Interest rate and exchange rate exposures of banking institutions in pre-crisis Korea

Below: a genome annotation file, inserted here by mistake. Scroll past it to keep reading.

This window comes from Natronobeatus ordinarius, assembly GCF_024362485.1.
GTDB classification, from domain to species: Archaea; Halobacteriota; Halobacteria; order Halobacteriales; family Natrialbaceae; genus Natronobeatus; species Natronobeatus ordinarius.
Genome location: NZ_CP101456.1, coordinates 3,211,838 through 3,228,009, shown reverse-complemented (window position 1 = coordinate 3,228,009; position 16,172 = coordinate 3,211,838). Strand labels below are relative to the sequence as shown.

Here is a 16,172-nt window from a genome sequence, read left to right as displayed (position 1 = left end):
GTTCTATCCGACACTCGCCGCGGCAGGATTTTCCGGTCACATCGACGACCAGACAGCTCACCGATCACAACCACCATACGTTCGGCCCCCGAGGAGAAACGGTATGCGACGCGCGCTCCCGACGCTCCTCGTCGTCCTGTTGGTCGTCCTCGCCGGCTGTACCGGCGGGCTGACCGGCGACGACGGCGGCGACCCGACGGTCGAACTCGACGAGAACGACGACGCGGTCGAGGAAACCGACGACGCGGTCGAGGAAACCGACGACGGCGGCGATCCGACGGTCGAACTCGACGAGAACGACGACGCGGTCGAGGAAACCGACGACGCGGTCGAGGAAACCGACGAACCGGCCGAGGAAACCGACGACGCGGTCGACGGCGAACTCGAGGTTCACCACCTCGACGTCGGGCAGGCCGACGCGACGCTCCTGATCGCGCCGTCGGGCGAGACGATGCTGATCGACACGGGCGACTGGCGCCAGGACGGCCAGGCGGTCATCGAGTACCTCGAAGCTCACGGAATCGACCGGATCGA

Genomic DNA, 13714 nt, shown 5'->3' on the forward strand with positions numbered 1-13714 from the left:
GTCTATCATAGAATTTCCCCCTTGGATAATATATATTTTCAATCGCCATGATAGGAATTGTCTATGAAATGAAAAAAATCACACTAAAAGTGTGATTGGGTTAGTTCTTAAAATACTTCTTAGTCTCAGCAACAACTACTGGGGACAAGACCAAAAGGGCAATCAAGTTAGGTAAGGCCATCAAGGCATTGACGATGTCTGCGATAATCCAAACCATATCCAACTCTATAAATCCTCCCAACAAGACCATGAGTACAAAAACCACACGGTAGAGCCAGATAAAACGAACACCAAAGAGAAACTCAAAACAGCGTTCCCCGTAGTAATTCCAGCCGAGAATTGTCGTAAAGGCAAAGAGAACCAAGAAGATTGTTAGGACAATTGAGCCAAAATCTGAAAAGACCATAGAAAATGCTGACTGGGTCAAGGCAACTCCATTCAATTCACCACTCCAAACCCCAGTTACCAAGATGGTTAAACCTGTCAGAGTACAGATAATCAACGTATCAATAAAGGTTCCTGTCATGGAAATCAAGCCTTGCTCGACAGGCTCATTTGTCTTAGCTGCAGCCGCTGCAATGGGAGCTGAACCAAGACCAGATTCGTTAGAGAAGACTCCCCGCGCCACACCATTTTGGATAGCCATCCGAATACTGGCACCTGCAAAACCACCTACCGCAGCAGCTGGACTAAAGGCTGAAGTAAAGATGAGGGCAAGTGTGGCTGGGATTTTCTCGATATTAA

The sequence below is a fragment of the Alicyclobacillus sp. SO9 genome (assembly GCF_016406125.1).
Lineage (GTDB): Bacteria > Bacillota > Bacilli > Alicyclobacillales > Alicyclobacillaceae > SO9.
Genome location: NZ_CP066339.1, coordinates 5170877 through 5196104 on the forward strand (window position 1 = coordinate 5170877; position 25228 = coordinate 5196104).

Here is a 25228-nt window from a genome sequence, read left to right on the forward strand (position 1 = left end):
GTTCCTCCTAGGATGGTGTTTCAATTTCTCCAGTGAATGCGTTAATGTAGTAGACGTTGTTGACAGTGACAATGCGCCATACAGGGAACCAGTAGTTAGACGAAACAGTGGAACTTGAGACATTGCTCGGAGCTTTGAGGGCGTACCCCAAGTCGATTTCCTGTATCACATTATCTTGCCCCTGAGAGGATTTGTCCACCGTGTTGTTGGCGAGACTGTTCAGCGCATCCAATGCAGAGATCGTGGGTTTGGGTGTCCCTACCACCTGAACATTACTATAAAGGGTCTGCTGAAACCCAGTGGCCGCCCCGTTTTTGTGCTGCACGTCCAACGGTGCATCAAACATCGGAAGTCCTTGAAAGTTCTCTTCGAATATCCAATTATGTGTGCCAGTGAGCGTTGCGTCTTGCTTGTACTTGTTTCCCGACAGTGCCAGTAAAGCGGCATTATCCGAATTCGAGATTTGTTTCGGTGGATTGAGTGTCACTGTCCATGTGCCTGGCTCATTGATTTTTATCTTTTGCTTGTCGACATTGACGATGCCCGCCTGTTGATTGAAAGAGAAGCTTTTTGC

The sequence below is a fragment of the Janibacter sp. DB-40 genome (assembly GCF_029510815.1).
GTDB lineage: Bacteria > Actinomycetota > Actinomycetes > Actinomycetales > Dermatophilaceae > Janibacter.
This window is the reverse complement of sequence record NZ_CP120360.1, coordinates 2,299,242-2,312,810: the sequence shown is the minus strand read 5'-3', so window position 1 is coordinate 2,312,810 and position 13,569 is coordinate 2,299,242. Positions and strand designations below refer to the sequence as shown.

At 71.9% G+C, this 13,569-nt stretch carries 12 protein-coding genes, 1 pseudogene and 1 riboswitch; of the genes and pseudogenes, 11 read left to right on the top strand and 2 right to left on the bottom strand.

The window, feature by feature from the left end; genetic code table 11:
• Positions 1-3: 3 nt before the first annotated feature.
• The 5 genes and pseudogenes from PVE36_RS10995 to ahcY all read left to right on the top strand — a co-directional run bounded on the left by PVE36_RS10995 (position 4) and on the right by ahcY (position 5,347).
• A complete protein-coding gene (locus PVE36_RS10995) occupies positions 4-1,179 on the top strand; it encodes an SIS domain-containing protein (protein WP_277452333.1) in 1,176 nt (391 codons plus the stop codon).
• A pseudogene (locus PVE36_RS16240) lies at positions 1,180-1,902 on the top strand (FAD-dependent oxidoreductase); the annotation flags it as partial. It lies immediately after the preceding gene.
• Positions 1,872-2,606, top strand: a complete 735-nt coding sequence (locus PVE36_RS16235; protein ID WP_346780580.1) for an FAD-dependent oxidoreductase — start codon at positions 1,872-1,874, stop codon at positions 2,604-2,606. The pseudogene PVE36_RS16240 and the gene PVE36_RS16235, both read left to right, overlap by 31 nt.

This study empirically investigates interest rate and exchange rate exposures of banking institutions in pre-crisis Korea. Using the sensitivity of stock returns as a measure of the exposure, it is shown that Korean commercial banks and merchant banking corporations had been significantly exposed to both interest rate and exchange rate risks, and that the subsequent profitability of commercial banks was significantly associated with the degree of pre-crisis exposure. The evidence suggests that, along with the negative exposure of banking institutions, the sharp depreciation of the Korean won and high interest rates at the end of 1997 further deteriorated the banking sector's capital adequacy worsening the financial crisis. The Korean case highlights the importance of upgrading financial supervision and risk management practices as a precondition for successful financial liberalization.